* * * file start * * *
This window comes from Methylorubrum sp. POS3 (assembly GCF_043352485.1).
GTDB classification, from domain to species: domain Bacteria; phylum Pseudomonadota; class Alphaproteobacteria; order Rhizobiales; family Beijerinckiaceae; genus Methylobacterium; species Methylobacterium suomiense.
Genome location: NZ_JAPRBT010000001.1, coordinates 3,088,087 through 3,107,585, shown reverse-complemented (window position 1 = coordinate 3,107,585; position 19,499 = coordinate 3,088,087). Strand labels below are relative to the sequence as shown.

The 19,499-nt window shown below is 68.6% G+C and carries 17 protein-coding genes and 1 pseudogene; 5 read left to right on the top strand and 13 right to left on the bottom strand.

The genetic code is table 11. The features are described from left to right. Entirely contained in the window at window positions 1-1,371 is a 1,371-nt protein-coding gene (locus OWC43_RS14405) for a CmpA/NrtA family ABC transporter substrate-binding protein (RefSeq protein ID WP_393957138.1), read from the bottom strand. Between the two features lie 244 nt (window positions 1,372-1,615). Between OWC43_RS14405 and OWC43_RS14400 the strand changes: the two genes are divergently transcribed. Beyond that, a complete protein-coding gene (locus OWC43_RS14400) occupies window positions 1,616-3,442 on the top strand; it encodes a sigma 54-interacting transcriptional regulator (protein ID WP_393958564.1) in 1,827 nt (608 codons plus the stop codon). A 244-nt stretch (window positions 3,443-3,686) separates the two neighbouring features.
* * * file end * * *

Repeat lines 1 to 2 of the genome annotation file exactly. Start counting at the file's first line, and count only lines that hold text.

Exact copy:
This window comes from Methylorubrum sp. POS3 (assembly GCF_043352485.1).
GTDB classification, from domain to species: domain Bacteria; phylum Pseudomonadota; class Alphaproteobacteria; order Rhizobiales; family Beijerinckiaceae; genus Methylobacterium; species Methylobacterium suomiense.